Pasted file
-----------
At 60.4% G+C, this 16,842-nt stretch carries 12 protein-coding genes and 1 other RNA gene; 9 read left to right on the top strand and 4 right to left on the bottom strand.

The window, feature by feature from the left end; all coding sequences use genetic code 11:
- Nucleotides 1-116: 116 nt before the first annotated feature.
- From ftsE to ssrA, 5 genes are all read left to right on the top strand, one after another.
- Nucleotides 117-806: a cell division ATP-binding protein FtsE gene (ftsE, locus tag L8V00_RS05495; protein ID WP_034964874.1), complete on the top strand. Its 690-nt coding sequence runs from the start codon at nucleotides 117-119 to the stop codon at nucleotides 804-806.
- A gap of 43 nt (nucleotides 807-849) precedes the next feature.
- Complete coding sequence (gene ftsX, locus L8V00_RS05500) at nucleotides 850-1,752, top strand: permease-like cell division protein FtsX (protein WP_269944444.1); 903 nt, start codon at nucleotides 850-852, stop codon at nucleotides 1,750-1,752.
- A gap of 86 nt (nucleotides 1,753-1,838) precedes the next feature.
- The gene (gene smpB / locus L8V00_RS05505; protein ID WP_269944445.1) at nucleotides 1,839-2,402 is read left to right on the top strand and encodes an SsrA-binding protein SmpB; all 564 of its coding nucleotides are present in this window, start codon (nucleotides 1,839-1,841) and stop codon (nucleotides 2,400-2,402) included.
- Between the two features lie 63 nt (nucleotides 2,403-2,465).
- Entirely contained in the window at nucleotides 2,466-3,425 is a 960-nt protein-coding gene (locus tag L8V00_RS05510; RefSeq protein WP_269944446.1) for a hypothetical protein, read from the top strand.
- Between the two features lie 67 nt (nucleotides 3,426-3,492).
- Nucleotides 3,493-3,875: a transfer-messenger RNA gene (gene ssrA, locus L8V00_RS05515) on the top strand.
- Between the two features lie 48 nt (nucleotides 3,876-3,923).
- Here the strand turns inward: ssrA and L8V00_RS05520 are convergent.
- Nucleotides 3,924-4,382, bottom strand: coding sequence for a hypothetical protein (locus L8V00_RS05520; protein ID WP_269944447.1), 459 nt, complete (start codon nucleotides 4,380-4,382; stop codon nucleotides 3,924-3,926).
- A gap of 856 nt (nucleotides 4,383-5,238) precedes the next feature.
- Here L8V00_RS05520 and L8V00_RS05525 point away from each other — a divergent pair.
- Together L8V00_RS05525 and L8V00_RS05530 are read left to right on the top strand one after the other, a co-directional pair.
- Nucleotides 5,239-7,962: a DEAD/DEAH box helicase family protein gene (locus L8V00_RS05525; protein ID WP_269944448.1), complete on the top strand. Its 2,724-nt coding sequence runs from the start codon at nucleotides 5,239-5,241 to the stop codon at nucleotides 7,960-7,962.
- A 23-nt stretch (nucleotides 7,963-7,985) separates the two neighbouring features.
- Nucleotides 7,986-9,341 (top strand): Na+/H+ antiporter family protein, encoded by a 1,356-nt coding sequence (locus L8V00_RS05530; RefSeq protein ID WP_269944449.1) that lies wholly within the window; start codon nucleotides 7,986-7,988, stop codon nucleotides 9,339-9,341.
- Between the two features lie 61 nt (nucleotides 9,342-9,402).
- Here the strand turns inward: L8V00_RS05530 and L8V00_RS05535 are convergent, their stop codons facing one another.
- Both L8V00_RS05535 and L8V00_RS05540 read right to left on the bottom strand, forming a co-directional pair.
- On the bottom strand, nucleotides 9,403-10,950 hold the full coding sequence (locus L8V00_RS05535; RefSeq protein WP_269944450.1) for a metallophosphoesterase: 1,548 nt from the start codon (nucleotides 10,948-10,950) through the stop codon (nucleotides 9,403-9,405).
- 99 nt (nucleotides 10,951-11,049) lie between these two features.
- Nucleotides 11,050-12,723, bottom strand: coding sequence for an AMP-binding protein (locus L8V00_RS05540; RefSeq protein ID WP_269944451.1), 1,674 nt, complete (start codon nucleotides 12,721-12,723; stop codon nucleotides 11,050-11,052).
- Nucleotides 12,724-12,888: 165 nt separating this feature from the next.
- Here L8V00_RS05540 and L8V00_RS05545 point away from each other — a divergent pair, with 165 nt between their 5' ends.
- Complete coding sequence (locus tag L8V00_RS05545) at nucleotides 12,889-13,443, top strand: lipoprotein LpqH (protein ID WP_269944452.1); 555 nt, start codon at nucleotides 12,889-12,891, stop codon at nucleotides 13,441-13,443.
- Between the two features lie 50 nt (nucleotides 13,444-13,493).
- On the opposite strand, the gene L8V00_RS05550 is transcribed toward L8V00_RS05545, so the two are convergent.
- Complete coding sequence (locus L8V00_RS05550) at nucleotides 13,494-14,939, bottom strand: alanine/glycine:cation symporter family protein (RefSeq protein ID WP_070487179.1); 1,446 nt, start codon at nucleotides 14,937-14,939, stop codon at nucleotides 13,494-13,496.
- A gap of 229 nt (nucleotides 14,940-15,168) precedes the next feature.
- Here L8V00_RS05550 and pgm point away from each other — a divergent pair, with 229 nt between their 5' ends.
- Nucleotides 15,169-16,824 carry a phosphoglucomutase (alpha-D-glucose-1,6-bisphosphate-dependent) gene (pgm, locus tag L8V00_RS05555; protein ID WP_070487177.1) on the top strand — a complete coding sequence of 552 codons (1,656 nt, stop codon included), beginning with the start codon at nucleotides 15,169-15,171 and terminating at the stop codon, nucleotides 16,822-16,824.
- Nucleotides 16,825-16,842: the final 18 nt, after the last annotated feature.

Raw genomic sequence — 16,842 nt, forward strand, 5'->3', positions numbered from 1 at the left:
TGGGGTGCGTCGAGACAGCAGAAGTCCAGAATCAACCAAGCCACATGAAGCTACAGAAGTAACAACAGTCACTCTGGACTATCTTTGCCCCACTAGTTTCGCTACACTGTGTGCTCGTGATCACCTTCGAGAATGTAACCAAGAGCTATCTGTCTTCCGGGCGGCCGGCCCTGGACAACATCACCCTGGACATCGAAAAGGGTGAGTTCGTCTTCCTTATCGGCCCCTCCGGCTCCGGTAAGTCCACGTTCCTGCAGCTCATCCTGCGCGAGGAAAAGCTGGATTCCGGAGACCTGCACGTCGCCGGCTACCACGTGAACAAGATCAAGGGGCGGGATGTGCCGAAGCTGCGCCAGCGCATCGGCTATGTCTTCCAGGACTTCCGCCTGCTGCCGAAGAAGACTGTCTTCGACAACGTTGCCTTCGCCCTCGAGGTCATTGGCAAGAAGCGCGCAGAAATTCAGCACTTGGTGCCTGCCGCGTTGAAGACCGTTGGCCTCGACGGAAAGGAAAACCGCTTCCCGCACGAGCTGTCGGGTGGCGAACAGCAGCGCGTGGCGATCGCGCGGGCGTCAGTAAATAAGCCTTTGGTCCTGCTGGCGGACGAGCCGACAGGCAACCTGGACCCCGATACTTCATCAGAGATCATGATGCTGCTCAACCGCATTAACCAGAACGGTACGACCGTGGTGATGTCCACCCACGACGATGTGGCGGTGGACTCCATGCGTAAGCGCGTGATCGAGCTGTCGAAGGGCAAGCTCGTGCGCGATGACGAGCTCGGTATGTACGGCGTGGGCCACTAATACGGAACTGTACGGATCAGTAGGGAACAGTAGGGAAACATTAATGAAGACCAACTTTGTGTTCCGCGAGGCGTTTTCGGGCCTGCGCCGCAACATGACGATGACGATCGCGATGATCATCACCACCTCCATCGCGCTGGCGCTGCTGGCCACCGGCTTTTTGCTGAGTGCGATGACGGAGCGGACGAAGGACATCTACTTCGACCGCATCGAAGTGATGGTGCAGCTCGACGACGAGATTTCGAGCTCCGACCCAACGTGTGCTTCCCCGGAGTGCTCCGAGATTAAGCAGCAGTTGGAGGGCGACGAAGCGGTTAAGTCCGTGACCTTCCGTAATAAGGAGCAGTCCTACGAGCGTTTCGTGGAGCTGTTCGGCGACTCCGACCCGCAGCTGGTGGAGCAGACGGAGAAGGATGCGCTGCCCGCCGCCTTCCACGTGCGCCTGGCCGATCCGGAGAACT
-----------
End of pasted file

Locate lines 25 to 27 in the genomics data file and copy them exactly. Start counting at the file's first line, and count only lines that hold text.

- Both L8V00_RS05535 and L8V00_RS05540 read right to left on the bottom strand, forming a co-directional pair.
- On the bottom strand, nucleotides 9,403-10,950 hold the full coding sequence (locus L8V00_RS05535; RefSeq protein WP_269944450.1) for a metallophosphoesterase: 1,548 nt from the start codon (nucleotides 10,948-10,950) through the stop codon (nucleotides 9,403-9,405).
- 99 nt (nucleotides 10,951-11,049) lie between these two features.